by Baruch Kraus, NFTY-EIE Principal
It is still unreal that we have had no holidays lately and that we are finally on our routine. Last week a new greeting was going around Israel, Moadim L’shigra — Happy routine times!
Last Sunday, our tiyul took us to the southern Judean foothills where we studied about the Bar-Kochba rebellion which ensued roughly 60 years following the destruction of the second Beit Hamikdash. We traveled 20 miles south of Jerusalem and crawled on our bellies through narrow passages which once served as underground fortifications for the rebels. We used primary texts from Christian, Roman, and Jewish sources to understand what might have happened in that rebellion. At the nearby Roman city of Eleutheropolis (Bet Guvrin) we visited the Roman amphitheater and discussed the edicts that emperor Hadean enacted upon the Jews of Judea including the martyrology of the ten most prominent rabbis of the time while using the story of Rabbi Akiva as the focus. This is the same martyrology we read as part of the Yom Kippur service.
On Monday we did a half-day tiyul studying Christianity — its beliefs, tenets and how it began to have an impact on the Roman and Jewish world. As part of our trip, we traveled to Ein Kerem, (Spring of the Vineyard), an ancient village that is now a neighborhood in southwest Jerusalem. According to Christian tradition, John the Baptist was born there, leading to the establishment of many churches and monasteries. We visited the Church of St John the Baptist, a Catholic church built in the second half of the 19th century on the remnants of earlier Byzantine and Crusader churches. Inside are the remains of an ancient mosaic floor and a cave where, according to Christian tradition, John the Baptist was born. From there, we walked to the Church of the Visitation which is attributed to John the Baptist’s parental summer house, where Mary visited them, and Mary’s Spring, which is at the heart of the village as it has been for thousands of years. It is here that, according to Christian tradition, Elizabeth and Mary met when they were both pregnant. After a morning full of learning, the students spoiled their lunch by going to the Chocolate House in Ein Karem before returning to Tzuba for General Studies.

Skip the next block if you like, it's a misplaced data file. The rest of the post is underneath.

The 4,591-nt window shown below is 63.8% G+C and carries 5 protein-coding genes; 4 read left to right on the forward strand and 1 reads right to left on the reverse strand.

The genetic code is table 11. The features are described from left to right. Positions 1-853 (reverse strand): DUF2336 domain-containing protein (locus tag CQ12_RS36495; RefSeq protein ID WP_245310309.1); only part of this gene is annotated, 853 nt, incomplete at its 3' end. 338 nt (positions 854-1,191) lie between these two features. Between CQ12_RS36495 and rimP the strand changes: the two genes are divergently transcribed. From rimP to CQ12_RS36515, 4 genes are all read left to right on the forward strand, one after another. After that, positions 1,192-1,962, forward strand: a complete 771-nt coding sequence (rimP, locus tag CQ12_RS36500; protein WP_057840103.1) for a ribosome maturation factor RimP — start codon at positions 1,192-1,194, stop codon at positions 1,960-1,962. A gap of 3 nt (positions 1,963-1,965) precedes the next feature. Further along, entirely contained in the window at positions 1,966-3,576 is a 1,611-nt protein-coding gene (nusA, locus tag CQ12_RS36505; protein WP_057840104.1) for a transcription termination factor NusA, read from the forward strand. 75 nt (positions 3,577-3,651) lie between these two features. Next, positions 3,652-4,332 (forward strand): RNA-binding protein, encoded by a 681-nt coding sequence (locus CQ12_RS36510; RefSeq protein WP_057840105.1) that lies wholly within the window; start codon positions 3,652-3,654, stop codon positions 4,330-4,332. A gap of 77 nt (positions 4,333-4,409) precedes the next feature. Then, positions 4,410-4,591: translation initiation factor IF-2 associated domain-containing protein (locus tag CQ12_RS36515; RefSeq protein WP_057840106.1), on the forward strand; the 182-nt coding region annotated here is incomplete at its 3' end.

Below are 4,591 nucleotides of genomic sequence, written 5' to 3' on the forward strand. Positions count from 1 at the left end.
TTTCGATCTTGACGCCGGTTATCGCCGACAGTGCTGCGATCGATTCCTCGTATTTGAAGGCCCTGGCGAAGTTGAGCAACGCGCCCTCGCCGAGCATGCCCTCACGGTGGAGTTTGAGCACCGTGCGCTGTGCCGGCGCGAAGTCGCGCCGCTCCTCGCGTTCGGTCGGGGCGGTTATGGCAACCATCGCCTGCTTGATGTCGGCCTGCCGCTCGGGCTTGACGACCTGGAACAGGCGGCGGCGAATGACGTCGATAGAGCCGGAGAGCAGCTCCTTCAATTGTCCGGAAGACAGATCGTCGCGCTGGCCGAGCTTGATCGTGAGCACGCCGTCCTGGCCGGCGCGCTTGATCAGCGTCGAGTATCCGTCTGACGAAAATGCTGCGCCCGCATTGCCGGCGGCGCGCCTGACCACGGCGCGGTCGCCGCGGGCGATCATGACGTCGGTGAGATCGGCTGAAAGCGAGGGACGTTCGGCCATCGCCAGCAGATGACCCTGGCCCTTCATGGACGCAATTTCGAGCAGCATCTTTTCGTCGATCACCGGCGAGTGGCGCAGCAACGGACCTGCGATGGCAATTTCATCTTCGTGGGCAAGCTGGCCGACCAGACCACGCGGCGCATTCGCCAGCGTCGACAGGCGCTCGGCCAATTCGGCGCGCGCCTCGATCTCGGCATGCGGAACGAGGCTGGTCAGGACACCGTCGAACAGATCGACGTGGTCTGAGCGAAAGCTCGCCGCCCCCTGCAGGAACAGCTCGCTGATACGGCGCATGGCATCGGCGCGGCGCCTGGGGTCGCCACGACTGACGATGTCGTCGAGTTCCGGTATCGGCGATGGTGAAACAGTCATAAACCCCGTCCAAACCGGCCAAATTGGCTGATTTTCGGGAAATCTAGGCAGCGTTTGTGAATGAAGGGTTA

Tuesday and Wednesday were full days of classes. On Thursday, we ventured up to Beit Shearim, just east of Haifa, to continue our studies of the development of the Talmud. This is an important site for studying the development of the Oral Law as the Sanhedrin (Supreme Court) sat here and worked towards codifying the Mishnah (first part of Talmud). The catacombs are always a highlight as we studied not only the academic contributions of the time but their personal and spiritual lives as well.
From Beit Shearim, we travelled to Beit Alpha, the site of a 6th century CE synagogue with striking mosaic floors. The scenes include the zodiac, the “binding of Isaac”, and the Ark of the Covenant. The discussion centered on the mystery of the zodiac being placed here. We also studied Talmudic texts to learn that Judaism did not consider having pictures or statues as idol worship — art can be appreciated as art! We finished the day with a swim in the natural pools at Sachna located near Bet Shean.
With another week full of classes ahead, we look forward to having the parents join our kehillah on Wedneday!